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up the advantage which he had gained: General Greene retreated no farther than Rugely's mills; and the presence of his army, together with the activity and courage of his followers, fomented the spirit of disaffection to the British authority which had manifested itself in many parts of the southern provinces, and kept Rawdon in a very uneasy and critical situation. Knowing that the British troops could not long remain in Camden without receiving fresh supplies from Charleston or the country, General Greene sent a reinforcement to Marion on the road to Nelson's ferry; and on the 3d of May he passed the Wateree with the remainder of his army, and from time to time took such positions as would most effectually prevent the garrison of Camden from receiving any supplies.
Colonel Watson, as has been already mentioned, was marching with upward of 400 men to reinforce Rawdon. Marion and Lee having obtained information of his route, resolved to obstruct his progress, and took post so judiciously at the fords, that Watson was obliged to alter his course. He marched down the north side of the Santee, crossed it near its mouth, with incredible labor advanced up its southern bank, recrossed it above the encampment of Marion and Lee, but a little below the confluence of its two great branches the Congaree and Wateree, and arrived safely at Camden with his detachment on the 7th of May.
This reinforcement gave Rawdon a decided superiority, and he resolved instantly to avail himself of it. Accordingly, next night he marched against General Greene, with the intention of attacking him in his camp; but that officer, apprized of the reinforcement, and aware that it would immediately be employed against him, left the ground which he had lately occupied, passed the Wateree retired to a greater distance from Camden, and took a strong position behind Saunder's creek. Rawdon followed him, and drove in his outposts ; but, after attentively viewing his camp at all points, he was convinced that it could not be forced without a loss which he was in no condition to sustain; therefore he returned to Camden.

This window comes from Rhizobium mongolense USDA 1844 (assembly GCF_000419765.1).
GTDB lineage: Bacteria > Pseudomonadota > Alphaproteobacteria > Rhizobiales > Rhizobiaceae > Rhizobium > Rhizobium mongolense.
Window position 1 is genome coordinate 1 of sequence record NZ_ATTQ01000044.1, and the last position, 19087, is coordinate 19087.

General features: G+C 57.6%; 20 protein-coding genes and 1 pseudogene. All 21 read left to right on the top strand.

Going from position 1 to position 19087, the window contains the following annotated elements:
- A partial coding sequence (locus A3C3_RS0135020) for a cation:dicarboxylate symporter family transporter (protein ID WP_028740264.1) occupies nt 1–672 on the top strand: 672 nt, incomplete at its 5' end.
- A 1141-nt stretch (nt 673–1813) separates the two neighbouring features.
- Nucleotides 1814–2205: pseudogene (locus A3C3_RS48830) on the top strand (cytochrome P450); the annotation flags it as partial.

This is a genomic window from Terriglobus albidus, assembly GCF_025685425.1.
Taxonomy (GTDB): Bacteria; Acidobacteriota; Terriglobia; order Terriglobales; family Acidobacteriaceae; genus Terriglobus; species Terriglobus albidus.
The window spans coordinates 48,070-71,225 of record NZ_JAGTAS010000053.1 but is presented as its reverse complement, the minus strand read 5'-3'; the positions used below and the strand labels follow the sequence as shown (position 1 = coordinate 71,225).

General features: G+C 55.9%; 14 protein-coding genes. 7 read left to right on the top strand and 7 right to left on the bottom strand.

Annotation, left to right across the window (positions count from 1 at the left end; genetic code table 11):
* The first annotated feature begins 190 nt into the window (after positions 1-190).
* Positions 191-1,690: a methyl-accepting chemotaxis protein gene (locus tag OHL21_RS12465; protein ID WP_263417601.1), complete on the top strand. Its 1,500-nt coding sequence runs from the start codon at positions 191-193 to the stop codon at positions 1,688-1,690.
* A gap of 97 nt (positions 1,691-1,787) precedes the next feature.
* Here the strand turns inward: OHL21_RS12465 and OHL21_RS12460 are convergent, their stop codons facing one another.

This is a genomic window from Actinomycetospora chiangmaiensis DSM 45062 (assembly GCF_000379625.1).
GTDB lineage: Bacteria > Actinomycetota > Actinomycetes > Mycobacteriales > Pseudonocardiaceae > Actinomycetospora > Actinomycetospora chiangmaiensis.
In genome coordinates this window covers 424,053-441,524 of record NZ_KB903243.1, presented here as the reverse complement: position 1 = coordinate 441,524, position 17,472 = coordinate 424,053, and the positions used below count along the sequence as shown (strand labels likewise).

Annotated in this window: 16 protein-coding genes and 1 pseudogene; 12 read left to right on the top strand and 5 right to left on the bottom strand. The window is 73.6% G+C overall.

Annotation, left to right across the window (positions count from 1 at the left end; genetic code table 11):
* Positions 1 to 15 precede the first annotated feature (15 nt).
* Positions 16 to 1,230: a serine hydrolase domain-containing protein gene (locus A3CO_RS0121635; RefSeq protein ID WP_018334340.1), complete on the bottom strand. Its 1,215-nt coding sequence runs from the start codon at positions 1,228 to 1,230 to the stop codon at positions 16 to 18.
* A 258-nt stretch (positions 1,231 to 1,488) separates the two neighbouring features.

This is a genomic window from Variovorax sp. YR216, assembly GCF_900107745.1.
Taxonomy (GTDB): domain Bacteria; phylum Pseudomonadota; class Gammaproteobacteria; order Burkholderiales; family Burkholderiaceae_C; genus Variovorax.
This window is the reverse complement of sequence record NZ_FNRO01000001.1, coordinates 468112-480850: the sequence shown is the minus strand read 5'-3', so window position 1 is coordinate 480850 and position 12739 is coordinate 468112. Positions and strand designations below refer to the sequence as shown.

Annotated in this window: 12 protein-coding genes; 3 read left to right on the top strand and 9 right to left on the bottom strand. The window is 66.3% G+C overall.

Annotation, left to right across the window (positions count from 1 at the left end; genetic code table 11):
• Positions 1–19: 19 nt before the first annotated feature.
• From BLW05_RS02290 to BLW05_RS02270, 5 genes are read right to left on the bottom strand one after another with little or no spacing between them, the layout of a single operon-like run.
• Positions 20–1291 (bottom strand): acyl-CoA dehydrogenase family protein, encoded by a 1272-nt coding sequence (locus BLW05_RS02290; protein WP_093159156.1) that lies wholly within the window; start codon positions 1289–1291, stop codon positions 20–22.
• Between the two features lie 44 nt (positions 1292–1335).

Rawdon's situation had now become extremely critical. Marion and Lee were exerting themselves with much activity and success against the chain of British posts, and the communications were every day becoming more difficult. It was necessary to diminish the number of posts, and to confine them within a narrower range. Accordingly, on the 10th of May, the British general burned the jail, mills, some private houses, part of his own stores, evacuated Camden, and retired, by Nelson's ferry, to the south of Santee, leaving behind him about thirty of his own sick and wounded, and as many Americans who had fallen into his hands in the battle of Hobkerk's hill.
After the evacuation of Camden, several of the British posts fell in rapid succession. On the 11th the garrison of Orangeburgh, consisting of seventy militia and twelve regulars, yielded to Sumpter. Marion and Lee, after taking Fort Watson, crossed the Santee and marched against Fort Motte, situated on the south side of the Congaree, a little above its confluence with the Wateree; they invested it on the 8th of May, and carried on their approaches so vigorously, that, after a brave defence, the garrison, consisting of sixty-five men, capitulated on the 12th. Georgetown, a post on the Black river, was reduced by a detachment of Marion's corps; and, on the 15th, Fort Grandby, a post at Friday's ferry, on the south side of the Congaree, thirty miles above Fort Motte, garrisoned by 350 men, chiefly militia,